#productionchat channel for questions that don't seem appropriate to use the issue tracker or the internal email address for.
+GoogleCalendarbutton in the lower right of the screen when viewing the Calendar with the link here.
The Production SRE team is responsible for all user-facing services. Production SREs ensure that these services are secure, reliable, and fast. This infrastructure includes staging, GitLab.com and dev.GitLab.org; see the list of environments.
Production SREs also have a strong focus on building the right toolsets and automations to enable development to ship features as fast and bug free as possible, leveraging the tools provided by GitLab.com itself - we must dogfood.
Another part of the job is building monitoring tools that allow quick troubleshooting as a first step, then turning this into alerts to notify based on symptoms, to then fixing the problem or automating the remediation. We can only scale GitLab.com by being smart and using resources effectively, starting with our own time as the main scarce resource.
We want to make GitLab.com ready for mission critical workloads. That readiness means:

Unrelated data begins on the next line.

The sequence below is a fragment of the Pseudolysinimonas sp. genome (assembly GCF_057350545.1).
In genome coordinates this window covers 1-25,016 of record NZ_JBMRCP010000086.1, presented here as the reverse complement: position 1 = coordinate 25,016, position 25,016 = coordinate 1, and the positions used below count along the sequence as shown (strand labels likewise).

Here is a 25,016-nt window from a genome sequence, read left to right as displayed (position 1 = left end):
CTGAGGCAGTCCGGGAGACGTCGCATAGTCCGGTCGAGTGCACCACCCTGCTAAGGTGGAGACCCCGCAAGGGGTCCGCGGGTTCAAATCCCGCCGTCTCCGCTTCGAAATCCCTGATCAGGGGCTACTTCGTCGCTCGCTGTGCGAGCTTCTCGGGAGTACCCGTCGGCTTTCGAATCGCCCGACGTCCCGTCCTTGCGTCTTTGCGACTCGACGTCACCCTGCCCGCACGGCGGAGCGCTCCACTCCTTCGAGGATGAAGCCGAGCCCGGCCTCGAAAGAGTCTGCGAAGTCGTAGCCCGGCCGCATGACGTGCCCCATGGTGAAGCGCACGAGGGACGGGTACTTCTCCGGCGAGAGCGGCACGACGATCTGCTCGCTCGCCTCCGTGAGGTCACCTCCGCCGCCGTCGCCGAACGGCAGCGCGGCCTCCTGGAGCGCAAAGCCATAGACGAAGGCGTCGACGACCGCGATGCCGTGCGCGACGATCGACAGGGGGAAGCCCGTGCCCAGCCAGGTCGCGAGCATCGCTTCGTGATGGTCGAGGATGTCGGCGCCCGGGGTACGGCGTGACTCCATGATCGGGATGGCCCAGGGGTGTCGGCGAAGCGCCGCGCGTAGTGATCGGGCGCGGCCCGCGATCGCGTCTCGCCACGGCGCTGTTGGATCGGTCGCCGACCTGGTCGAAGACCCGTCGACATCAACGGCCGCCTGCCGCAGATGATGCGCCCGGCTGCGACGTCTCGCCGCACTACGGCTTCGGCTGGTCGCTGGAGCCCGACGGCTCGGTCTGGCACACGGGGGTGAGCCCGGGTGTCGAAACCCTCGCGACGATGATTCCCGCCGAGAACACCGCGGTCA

Add issues at any time to the infrastructure issue tracker. Let one of the managers for the production team know of the request. It would be helpful for our prioritization to know the timeline for the issue if your team has commitments related to it. We do reserve part of our time for interrupt requests, but that does not always mean we can fit in everything that comes to us.
We have a production issue tracker. Issues in this tracker are meant to track incidents and changes to production that need approval. We can host discussion of proposed changes in linked infrastructure issues. These issues should have ~incident or ~change and notes describing what happened or what is changing with relevant infrastructure team issues linked for supporting information.
The columns on our board are:
Guiding philosophies: To get from Planning to Ready, an issue should be:
We'll organize our work into 2 week milestones. These milestones are meant to:
There will always be a "Current Milestone" and a "Next Milestone". This way when making or updating issues, we can use quick actions like
\milestone %"Current Milestone and
\milestone %"Next Milestone" to quickly get issues adde.